The corn numbers in the USDA’s April supply and demand report surprised trade in the fact they were all left unchanged. Corn carryout held steady at 801 million bushels while trade had been expecting close to 90 mb less.
This is from the fact more wheat is finding its way into the world feed grain supply. The USDA is now estimating world wheat feeding will increase to 270 mb this marketing year.
USDA did make adjustments to the soybean balance sheets. Soybean carryout is now projected to total 250 mb, a 25 mb reduction from March.
This decline is credited to increases in soybean exports and crush.
The USDA believes the United States will see an increase in soybean demand due to the shortfall in South American production.
Trade is starting to make projections on how much corn may be harvested prior to Sept. 1, which is the start of the new crop marketing year.
Given the likelihood of an early and fast corn planting season, an early harvest is likely as well. In September 2007, there were 750 mb of corn harvested prior to this date, and 700 mb in 2010
It is not out of the question that given today’s equipment and a large amount of tillage already done, we could top both of these early-harvested totals.
More opinions are being voiced over what impact this winter’s mild weather conditions will have on corn and soybean production.
Agronomists are warning farmers to closely scout fields for insect infestations as temperatures did not get cold enough in most regions to reduce larva populations.
The real concern may be Asian rust fungus in soybeans. The U.S. cannot afford to lose any soybean bushels, and rust can easily devastate yields.
Analysts are starting to make yield predictions, and for corn, some are quite surprising.
In February the USDA projected a trendline corn yield of 164 bushels per acre. Analysts claim three years of below-trend corn yields is unlikely, and point out a corn yield just 3 percent above trend would be 169 bpa.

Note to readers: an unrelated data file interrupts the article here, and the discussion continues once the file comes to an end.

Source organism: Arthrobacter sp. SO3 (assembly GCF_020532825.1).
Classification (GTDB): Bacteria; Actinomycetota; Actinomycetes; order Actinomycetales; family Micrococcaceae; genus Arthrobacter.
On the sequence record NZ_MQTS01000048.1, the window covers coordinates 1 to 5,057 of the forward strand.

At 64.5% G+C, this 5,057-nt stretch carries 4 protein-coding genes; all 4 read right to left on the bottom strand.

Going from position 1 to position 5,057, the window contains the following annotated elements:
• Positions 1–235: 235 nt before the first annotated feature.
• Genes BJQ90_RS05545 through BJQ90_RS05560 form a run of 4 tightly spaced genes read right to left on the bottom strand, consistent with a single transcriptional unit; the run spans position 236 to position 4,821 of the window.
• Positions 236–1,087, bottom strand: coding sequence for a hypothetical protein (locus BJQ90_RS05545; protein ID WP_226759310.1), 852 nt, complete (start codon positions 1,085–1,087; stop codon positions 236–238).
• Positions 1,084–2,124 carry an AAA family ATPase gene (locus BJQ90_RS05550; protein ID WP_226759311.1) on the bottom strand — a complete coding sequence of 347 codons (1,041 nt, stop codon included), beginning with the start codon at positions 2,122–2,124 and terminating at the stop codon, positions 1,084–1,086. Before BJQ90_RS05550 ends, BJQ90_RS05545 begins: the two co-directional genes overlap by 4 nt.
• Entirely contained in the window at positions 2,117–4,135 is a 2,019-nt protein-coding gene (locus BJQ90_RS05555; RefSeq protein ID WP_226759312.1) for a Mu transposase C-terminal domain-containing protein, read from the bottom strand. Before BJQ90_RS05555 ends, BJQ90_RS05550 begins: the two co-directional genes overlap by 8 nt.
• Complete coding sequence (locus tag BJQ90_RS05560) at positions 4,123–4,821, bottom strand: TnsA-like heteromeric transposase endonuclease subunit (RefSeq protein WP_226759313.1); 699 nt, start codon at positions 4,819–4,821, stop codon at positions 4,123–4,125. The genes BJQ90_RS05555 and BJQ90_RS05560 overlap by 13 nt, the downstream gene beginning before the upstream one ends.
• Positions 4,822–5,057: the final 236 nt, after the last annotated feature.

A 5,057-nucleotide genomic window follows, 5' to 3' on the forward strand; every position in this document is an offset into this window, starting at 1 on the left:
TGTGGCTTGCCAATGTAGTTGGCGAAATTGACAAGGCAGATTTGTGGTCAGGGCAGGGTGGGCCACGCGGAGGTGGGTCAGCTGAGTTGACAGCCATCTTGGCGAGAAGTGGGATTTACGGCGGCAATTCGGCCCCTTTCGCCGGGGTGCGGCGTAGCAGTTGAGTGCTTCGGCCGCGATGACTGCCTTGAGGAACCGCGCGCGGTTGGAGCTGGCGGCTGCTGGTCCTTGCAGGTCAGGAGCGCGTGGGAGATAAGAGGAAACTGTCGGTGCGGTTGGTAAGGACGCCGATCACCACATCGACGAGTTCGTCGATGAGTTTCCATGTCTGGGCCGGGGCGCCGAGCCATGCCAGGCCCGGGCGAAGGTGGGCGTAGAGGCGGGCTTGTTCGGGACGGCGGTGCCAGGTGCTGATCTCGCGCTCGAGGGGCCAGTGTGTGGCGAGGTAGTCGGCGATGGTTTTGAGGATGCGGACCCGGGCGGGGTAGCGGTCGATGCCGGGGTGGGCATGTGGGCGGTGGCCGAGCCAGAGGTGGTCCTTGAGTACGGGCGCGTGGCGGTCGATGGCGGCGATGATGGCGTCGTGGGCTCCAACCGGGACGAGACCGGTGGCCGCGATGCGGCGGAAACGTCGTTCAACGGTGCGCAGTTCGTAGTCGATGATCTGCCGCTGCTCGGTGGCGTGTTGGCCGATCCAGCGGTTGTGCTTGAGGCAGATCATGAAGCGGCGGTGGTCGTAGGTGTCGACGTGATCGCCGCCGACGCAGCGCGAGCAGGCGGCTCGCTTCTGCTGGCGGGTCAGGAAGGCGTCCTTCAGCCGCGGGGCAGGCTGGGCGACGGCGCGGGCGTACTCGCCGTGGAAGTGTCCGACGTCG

Some claim corn yield could possibly top trend by 10 percent such as in previous years with springs similar to this one, which would put it at a huge 180 bpa.
What is just as important as possible corn yield is potential usage. It is well known that ethanol demand on corn has stalled from its long standing increase and has actually started to retreat.
This makes much more corn available for uses such as export and feed. It is also a definite possibility that corn production could rise far enough to absorb a possible increase in Chinese import demand and still see stocks build.
There has been a lot of talk in the market recently over possible corn yield, but not much on soybean yield. It is quite possible that soybean yield could top trend as well this year.
In the last year similar to this one, soybean yield topped trend by 16 percent, which would give us a national average of 48 bpa. This would be well above the previous record soybean yield of 44 bpa set in 2009.
It is a well-known fact that China needs to import corn to satisfy demand, but the question is when this event will begin and how much corn it will buy.
Most of China’s importers claim they will wait until later in the U.S. growing season before extending coverage, as a normal developing crop will likely lead to reduced futures values.
It is also believed China will need to import at least 10 million metric tons, or nearly 400 mb of corn per year to satisfy growing demand.
The largest use in China is swine production, which consumes a large 7 million metric tons of corn per year.
Karl Setzer is a commodity trading advisor and market analyst at MaxYield Cooperative. He can contacted at firstname.lastname@example.org.
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